Republicans introduce Republican safe districts while addressing rural concerns

House Republicans introduced their version of what could be the map of the political battlefield Tuesday. While Republicans called the map an olive branch extended to their Democratic colleagues,they actually carved out four of the seven districts to favor themselves.

Rep. David Balmer describes the Republican redistricting map proposal. (Boven)

The bill leaves Colorado’s seven congressional districts much as they are today by keeping the Western Slope and Eastern Plains voting blocs intact. However, the bill also gives Republicans at least four secure districts, while giving Democrats two likely wins. Though new to the bill, Democrats said they were disturbed by what looked like a lack of competitiveness and said the map looked drawn in Republicans’ favor.

“The people of Colorado want a map that ensures they have a voice in Washington, D.C.” said Redistricting Committee member Rep. Don Coram, R-Montrose.  “The Colorado Communities Map does this by keeping the Western Slope whole and respecting the Eastern Plains. This map also keeps El Paso County whole in order to protect the voice of our military members and their families.”

The bill, which creates outlines for state congressional district borders, was introduced by Republicans in response to a Democratic map issued in the Senate last week, after a bipartisan committee, put together to develop districts, collapsed under partisan pressures. If a bill is not adopted by the end of the session the issue will either be handled in a special session or be taken up by the courts.

Colorado Communities Map proposed by Republicans in the House

Speaker of the House Frank McNulty, R- Highlands Ranch, said during a press conference, that the map included a few Democratic desires and should be viewed as an olive branch, though he did not appear overly interested in further compromise. He targeted Democrats for not listening to Colorado’s communities of interest and said that it was clear equalizing party affiliation amongst districts in Colorado was not necessary as Colorado had already proved to be competitive.

However, Rep. David Balmer, R-Colorado Springs, said that they still had the computer programs and there was still time to use the maps to find consensus before the end of the session.

“We could potentially put some of their ideas into our maps,” Balmer said. “So the door is wide open for discussion.”

While Republican and Democratic maps both give CD 1 (Denver) to Democrats and CD 5 (Colorado Springs) to Republicans, the Republican maps give Republicans the advantage of 36 to 32 percent in CD 3 which encompasses the Western Slope and greatly increases the likelihood that Republicans will hold the 4th CD of the Eastern Plains, a seat Rep. Cory Gardner now holds. The 4th CD would stretch from Larimer County down to Baca County and would see 27 percent of the voters registered as Democrats and 37 percent registered as Republicans. District 6, which would include Douglas and Arapahoe counties, would see a 29-39 split with Republicans with a firm advantage over Democrats. Jefferson County would make up the bulk of CD 7 and could be in play with a 34/32 split putting Democrats in the majority. The Counties of Boulder, Broomfield, Grand, Eagle and Summit then would be lumped into CD 2 where Democrats will continue to hold the lead with 36 percent of voters registered as Democrats as opposed to 26 percent Republicans.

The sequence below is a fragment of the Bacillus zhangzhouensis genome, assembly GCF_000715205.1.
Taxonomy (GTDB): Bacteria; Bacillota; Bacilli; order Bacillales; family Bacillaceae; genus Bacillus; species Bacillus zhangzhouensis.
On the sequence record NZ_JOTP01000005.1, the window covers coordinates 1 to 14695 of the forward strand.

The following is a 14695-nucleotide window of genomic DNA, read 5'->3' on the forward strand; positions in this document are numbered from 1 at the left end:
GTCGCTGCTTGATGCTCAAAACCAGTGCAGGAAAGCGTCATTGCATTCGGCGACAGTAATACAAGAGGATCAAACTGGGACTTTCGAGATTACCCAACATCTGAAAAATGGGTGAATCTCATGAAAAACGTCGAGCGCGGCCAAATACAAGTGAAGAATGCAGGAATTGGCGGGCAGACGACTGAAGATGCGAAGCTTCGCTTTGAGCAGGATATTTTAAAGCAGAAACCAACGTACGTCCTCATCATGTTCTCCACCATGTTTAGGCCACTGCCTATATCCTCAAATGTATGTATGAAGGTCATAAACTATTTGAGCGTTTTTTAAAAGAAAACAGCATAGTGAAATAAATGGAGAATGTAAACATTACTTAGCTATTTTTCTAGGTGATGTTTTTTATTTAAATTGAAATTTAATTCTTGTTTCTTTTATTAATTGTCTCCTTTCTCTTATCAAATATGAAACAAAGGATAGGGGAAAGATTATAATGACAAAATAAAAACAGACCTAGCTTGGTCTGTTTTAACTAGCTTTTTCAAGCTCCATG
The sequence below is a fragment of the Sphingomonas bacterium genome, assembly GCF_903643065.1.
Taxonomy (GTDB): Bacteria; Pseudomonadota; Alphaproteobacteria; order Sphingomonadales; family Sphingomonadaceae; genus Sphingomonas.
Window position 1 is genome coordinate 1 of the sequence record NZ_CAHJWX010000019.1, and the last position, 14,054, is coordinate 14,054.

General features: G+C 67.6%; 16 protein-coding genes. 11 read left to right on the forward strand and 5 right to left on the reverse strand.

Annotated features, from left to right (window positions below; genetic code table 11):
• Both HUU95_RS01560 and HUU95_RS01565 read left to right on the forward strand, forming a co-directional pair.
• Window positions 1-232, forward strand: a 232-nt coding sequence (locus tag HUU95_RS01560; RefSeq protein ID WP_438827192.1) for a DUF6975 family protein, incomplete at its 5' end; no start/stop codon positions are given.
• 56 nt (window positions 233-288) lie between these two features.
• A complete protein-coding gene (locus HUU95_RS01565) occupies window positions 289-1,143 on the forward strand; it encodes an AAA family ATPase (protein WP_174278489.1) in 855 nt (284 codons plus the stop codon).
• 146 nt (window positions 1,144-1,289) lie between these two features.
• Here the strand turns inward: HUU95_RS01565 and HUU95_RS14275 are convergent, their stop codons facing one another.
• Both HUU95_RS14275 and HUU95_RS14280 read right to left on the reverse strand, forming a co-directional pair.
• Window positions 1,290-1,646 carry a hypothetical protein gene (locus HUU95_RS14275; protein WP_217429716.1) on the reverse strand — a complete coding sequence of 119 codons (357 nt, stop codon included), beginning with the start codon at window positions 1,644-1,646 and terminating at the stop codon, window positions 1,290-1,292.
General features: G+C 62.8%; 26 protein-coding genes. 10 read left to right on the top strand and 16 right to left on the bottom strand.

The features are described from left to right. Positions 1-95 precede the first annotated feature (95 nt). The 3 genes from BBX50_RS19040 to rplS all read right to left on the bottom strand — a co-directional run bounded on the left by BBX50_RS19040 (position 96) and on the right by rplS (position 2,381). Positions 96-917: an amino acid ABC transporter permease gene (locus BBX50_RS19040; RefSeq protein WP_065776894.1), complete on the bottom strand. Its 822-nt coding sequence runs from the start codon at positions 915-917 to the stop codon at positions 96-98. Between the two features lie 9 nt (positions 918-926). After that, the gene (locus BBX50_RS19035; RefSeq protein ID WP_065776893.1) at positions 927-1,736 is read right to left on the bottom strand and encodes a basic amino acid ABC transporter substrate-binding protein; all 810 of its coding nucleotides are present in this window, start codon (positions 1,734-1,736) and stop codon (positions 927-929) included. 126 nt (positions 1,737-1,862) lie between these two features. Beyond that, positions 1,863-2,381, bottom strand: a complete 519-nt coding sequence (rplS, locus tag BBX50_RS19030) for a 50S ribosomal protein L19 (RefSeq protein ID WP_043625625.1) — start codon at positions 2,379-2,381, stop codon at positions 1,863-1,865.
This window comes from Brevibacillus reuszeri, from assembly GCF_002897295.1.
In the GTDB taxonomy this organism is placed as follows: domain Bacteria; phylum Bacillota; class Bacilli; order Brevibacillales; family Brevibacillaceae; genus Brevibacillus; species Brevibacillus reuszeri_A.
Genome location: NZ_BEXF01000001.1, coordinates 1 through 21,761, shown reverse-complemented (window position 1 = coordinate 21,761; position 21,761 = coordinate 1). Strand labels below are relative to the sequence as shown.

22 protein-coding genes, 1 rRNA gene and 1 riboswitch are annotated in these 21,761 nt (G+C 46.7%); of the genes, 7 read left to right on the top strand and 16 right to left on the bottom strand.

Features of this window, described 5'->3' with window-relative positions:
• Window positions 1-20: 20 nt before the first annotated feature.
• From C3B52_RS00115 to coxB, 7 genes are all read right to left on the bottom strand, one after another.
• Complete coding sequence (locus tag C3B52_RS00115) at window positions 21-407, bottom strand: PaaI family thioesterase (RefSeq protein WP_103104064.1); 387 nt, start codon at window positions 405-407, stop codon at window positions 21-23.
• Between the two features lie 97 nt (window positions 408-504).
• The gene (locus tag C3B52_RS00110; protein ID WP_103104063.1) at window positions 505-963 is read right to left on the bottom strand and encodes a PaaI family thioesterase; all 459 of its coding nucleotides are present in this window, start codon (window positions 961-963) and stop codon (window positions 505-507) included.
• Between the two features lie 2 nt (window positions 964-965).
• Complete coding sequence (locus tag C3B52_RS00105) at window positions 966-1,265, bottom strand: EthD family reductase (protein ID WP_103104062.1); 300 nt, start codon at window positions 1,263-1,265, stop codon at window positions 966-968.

Heath said that while he planned to look at the maps he was still unhappy with Republican admissions that they had skewed the map in favor of Republicans.

“We’ve all along expressed our willingness to work with them,” Heath said. “Hopefully, they have created a competitive district. I must admit that I am a little concerned that the word ‘competitiveness’ is not in [the Republican] press release anywhere.”

Democrats made competitiveness the hallmark of their maps, and in doing so, made large changes to the current representation lines. The act has caused many rural communities to lash out at the maps and raised concerns that they would lose their voice if urban centers were brought into their district and diluted their voting power.

Democrats, however, said their moves were both designed to stick to transportation corridors and provide a voice to many citizens who felt the lack of competition was creating seats where office-holders were no longer accountable to the voters.

Heath told reporters that he felt the sudden change was leading people to dislike the bill more than the actual borders themselves.

“Coloradans deserve competitive districts that don’t allow congressman for life and we have steadfastly maintained that.” Heath said that they are going to sit down and look at the Republican map but he thought they would see maps that would allow people to hold their position till at least the next redistricting occurs in ten years.

Both sides continue to blame each other for the breakdown of bipartisan negotiations while the time is quickly expiring on this year’s legislative session, a point that all members addressed in stating that they are looking for ways not to take the map to the courts.

Republicans said that they will have their first committee hearing on Thursday for the bill. Democrats said that they are going to look more closely at the Republican legislation before they have their own proposal heard in the Senate.

“It’s concerning to me that this is the first time we’re seeing this map, with just a week left before the session ends, despite months to present it to the Joint Select Committee,” Rep. Dan Pabon, D-Denver, said of the Republican bill.  “We hope to shed some sunlight on the new bill in Committee in the coming days.”

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